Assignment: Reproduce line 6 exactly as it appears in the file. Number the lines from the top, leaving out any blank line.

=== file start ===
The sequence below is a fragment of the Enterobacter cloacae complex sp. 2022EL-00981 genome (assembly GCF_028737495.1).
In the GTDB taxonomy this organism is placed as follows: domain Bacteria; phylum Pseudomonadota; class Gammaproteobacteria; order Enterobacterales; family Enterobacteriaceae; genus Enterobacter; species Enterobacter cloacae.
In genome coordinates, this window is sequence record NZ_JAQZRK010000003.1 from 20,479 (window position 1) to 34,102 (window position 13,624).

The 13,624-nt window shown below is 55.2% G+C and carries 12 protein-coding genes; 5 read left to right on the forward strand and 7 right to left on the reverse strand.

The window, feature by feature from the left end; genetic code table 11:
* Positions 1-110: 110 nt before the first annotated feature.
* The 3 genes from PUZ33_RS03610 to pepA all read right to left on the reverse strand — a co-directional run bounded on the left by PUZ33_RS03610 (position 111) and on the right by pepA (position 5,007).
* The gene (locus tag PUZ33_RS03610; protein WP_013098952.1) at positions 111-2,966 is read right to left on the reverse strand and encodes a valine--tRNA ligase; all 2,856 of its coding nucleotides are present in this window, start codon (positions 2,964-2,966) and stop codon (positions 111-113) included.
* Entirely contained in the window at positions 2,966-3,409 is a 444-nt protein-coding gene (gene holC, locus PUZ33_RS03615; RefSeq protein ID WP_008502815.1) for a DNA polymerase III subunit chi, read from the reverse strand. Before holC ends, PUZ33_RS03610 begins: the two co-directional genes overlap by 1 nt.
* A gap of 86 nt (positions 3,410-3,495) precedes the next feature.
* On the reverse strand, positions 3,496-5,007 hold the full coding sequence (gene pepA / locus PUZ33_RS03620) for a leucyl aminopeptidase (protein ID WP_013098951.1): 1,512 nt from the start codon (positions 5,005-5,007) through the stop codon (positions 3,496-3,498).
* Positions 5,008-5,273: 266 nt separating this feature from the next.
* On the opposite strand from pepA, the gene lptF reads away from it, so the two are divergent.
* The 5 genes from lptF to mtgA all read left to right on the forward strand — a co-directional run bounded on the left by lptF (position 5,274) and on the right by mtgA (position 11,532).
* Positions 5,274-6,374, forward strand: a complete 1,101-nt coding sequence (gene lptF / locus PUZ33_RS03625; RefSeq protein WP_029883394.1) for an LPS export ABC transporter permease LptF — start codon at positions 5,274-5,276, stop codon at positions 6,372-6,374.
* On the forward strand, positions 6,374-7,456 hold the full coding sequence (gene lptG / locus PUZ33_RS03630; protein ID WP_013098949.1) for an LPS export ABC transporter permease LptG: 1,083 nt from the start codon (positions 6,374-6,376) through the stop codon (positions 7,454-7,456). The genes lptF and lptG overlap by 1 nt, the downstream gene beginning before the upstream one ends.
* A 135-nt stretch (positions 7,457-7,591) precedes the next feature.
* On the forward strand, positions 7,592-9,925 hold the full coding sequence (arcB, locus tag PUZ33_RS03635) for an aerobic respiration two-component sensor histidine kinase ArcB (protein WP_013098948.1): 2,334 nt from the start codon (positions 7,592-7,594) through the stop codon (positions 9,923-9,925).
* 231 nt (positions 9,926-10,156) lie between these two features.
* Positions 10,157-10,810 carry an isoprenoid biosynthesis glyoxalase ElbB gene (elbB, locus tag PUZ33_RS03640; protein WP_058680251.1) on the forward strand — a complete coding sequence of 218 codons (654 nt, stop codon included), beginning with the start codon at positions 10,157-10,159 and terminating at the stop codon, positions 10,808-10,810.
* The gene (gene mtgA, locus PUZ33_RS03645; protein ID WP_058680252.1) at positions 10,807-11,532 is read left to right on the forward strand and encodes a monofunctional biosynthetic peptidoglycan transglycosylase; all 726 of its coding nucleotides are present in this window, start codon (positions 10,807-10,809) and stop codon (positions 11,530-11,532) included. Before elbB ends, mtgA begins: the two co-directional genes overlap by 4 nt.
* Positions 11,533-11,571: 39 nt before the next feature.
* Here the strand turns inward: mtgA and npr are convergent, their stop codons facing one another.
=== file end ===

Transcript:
* Positions 1-110: 110 nt before the first annotated feature.